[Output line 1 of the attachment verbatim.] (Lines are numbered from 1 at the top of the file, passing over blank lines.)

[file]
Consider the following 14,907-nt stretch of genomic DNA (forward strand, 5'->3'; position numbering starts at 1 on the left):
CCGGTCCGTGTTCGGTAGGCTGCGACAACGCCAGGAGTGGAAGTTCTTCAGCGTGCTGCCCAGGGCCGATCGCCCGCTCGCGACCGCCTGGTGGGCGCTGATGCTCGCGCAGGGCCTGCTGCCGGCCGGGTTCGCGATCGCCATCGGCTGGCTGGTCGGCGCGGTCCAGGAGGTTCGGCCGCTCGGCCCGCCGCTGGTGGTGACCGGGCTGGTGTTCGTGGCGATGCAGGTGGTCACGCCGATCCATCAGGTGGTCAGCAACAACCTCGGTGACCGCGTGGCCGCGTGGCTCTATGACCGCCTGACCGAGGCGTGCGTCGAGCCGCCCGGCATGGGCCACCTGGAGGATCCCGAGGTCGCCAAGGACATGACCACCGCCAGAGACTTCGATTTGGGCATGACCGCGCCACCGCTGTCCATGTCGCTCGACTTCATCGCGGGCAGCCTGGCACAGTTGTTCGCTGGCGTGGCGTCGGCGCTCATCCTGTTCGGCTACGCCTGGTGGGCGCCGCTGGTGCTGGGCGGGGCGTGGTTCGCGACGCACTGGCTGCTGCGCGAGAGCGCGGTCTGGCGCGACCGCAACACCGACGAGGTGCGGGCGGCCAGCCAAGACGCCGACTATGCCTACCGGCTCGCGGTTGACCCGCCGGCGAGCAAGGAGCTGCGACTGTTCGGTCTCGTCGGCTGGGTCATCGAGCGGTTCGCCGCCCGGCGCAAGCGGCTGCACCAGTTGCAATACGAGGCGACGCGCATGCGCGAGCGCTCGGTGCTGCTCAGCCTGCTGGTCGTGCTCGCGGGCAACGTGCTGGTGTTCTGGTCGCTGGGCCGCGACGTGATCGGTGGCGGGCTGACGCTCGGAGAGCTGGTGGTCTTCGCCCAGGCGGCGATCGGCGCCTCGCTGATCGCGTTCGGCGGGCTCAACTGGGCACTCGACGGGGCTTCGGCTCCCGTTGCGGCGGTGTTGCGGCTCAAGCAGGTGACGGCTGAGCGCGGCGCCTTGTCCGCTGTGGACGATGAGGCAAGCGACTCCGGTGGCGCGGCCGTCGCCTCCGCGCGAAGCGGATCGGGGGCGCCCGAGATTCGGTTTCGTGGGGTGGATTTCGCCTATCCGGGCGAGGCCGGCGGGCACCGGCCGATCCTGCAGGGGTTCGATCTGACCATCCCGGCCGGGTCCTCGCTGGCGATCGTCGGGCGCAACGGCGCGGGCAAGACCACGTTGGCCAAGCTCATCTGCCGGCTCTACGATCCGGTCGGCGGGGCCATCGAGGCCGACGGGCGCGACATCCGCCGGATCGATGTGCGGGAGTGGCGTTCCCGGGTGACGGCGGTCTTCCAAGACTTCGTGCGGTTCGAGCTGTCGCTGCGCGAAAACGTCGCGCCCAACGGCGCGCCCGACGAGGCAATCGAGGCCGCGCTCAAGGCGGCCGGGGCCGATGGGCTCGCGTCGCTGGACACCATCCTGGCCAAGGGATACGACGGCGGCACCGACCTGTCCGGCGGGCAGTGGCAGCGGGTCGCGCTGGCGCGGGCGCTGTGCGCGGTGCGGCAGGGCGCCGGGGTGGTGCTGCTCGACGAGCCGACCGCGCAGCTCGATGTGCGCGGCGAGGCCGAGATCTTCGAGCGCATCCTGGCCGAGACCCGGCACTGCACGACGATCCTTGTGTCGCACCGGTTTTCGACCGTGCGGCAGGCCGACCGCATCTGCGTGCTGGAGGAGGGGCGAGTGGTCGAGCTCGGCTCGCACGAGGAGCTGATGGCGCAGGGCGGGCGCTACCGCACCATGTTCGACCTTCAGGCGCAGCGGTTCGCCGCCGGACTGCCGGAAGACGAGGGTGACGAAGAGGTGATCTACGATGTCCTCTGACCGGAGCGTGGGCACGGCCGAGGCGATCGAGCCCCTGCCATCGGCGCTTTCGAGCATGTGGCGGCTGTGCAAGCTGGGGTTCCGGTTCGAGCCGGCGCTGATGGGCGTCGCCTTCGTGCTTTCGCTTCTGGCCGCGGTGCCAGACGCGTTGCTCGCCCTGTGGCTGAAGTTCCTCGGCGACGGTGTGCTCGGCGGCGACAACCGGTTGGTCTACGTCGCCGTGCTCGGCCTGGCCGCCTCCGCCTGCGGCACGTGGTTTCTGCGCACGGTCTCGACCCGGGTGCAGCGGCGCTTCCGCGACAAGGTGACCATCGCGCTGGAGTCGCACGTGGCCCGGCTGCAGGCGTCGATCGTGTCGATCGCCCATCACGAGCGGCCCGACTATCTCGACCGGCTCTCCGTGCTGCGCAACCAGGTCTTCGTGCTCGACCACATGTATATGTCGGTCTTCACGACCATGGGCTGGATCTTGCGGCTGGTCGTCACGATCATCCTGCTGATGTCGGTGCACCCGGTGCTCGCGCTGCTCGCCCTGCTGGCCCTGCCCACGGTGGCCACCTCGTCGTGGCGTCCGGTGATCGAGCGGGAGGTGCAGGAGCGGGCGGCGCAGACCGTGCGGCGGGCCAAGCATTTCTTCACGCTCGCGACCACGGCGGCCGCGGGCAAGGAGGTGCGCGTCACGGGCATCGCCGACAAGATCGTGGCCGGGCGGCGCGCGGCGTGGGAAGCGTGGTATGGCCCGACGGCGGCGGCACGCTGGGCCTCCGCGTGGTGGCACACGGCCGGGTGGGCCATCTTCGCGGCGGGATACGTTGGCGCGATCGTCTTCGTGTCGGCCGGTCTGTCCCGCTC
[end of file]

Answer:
Consider the following 14,907-nt stretch of genomic DNA (forward strand, 5'->3'; position numbering starts at 1 on the left):